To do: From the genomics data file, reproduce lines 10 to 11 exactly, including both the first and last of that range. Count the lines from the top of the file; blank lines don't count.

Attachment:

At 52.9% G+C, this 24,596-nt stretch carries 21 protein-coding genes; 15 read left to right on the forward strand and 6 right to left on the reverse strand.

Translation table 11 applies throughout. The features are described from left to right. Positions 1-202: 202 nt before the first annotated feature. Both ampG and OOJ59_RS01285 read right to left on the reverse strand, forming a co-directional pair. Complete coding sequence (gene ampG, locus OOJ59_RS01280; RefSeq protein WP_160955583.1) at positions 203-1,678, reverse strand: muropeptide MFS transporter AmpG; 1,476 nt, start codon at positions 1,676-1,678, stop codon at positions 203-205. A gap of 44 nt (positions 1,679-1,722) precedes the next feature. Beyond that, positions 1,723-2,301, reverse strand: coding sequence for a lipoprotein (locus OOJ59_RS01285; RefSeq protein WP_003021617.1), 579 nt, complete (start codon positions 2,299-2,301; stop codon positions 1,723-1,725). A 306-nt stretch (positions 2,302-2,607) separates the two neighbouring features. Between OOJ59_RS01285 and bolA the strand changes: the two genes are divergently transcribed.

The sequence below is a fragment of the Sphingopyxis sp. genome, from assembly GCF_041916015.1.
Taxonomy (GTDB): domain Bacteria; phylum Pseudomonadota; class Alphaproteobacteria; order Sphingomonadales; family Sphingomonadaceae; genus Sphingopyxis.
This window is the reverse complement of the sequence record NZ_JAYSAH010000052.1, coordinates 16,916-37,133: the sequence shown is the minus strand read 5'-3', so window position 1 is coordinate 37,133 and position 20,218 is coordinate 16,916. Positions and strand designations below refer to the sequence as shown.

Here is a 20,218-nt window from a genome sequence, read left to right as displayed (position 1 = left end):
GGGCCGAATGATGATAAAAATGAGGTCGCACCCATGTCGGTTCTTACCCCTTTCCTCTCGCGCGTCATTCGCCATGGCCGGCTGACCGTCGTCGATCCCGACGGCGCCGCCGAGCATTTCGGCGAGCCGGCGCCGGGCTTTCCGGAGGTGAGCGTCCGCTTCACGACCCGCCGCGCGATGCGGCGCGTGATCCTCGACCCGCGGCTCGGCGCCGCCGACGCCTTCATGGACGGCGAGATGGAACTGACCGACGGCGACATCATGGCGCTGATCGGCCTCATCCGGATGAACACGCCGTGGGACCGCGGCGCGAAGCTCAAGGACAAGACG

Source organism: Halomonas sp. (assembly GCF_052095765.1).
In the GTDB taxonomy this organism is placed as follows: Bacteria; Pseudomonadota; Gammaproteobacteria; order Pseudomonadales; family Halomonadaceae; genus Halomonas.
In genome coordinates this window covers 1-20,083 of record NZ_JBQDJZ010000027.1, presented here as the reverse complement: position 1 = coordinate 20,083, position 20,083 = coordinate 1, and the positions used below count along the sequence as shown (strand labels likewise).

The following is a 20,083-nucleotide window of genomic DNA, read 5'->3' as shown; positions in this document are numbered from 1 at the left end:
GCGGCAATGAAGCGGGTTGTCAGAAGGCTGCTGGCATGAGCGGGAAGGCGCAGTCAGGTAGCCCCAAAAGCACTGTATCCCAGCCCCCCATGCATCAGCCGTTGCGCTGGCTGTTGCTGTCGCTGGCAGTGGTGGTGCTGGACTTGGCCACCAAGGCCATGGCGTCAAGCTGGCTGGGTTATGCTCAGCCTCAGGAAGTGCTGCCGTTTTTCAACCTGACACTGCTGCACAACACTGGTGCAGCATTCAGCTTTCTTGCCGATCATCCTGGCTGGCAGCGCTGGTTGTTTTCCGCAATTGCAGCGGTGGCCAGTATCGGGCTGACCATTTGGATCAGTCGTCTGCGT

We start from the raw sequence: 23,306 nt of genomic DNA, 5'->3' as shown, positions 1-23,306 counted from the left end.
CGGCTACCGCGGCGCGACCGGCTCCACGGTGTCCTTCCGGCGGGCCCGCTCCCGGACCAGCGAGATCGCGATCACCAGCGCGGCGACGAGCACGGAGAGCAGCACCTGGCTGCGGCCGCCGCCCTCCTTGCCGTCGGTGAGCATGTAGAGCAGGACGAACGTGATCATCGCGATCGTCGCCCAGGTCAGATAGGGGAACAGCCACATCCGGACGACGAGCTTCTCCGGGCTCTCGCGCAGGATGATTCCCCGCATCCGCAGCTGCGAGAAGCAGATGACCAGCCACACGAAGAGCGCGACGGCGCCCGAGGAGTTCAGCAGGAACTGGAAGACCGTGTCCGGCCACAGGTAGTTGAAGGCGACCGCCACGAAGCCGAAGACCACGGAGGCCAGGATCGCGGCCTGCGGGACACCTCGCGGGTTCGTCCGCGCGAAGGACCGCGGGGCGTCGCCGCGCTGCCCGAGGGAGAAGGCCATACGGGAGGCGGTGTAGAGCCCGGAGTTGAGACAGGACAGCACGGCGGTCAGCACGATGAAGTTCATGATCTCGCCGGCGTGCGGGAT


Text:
In genome coordinates this window covers 1-20,083 of record NZ_JBQDJZ010000027.1, presented here as the reverse complement: position 1 = coordinate 20,083, position 20,083 = coordinate 1, and the positions used below count along the sequence as shown (strand labels likewise).

The following is a 20,083-nucleotide window of genomic DNA, read 5'->3' as shown; positions in this document are numbered from 1 at the left end: